The Documentation You Will Need

Here are the primary documents you will need as part of your Marriage or Spousal Visa process:

(1) the completed and signed Petition for Alien Relatives,

(2) a certified copy of the American citizen’s birth certificate or all pages to his or her passport,

(3) the original or a certified copy of your Marriage Certificate,

(4) the original or certified copy of the Divorce decree of any prior marriage, establishing you were legally authorized to re-marry,

(5) proof above and beyond the marriage certificate that the marriage is authentic and represents a true marital relationship (more on that below), and, of course,

(6) Your filing fee.

Proof of Marital Relationship

You might think that the Marriage Certificate is enough to prove your marriage, but it is not. In many countries throughout the world, it would be too easy to obtain a fraudulent Marital Certificate, or you could simply marry with no intention of being truly husband and wife.

What matters most to the USCIS is that the marriage is not a fake, a relationship contrived to obtain a Visa and thereby the benefits of permanent residency. While a Marriage Certificate is an essential start, proof of an ongoing relationship must be proven. This can be shown in any variety of ways, but these are the more common:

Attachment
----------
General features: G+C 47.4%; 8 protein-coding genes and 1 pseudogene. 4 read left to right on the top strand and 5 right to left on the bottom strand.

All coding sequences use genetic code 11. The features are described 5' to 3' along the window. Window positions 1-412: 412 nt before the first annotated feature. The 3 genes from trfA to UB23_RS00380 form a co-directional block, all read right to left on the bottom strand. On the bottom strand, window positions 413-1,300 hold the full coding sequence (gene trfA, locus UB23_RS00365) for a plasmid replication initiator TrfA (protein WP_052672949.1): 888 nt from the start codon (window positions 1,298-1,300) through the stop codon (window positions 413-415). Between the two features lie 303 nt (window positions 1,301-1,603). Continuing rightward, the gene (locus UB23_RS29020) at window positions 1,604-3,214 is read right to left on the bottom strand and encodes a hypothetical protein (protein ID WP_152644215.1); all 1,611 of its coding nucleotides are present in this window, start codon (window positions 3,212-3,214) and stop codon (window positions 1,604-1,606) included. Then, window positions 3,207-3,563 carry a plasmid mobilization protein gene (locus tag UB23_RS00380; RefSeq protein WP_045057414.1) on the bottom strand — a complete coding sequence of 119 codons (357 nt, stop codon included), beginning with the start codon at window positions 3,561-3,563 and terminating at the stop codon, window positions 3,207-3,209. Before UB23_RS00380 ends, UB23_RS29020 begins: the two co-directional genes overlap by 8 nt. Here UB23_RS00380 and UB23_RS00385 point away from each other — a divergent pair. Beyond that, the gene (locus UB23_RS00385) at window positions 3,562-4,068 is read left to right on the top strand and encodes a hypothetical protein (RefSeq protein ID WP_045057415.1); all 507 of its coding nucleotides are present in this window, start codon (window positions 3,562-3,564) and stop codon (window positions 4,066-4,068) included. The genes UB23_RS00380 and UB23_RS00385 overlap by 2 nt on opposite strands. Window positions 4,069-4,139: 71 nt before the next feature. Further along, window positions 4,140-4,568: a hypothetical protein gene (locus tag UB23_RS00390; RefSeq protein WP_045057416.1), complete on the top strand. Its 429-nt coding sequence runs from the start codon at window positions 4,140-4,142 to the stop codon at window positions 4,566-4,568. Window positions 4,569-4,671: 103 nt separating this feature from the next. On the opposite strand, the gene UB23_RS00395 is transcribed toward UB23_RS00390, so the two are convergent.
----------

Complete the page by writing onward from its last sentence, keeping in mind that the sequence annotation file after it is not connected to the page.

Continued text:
• A joint bank account with activity over time,

(2) Bills to the same address, preferably over time,

(3) Commonly-owned real or personal property, such as a house or car,

(4) Legal documents such as a lease showing you and your spouse as “husband and wife,”

(5) Ongoing phone records showing regular communication, and

(6) Emails, money transfers, and airplane tickets showing visitation between each other.

Post-processing Action

Once the USCIS gives the stamp of approval to your Petition, it is transmitted to the NVC, which stands for the National Visa Center. This is a central place that receives all the Petitions and Visa application fees on behalf of the United States Embassies and Consulates.

The NVC begins the process by sending you a packet of information listing everything that you will need to file in order to be interviewed for your Marriage Visa (forms, proofs, etc.). Generally, all of the following must be included in your filing package:

  • A current, original passport,
  • The aforesaid Affidavit of Support, where it is necessary,
  • The Application for your Visa,
  • The Petition for Alien Relatives registration,
  • Properly-sized passport photos (precisely two inches by two inches),
  • Medical forms properly completed by an approved doctor,
  • The original or a certified copy of your Birth Certificate,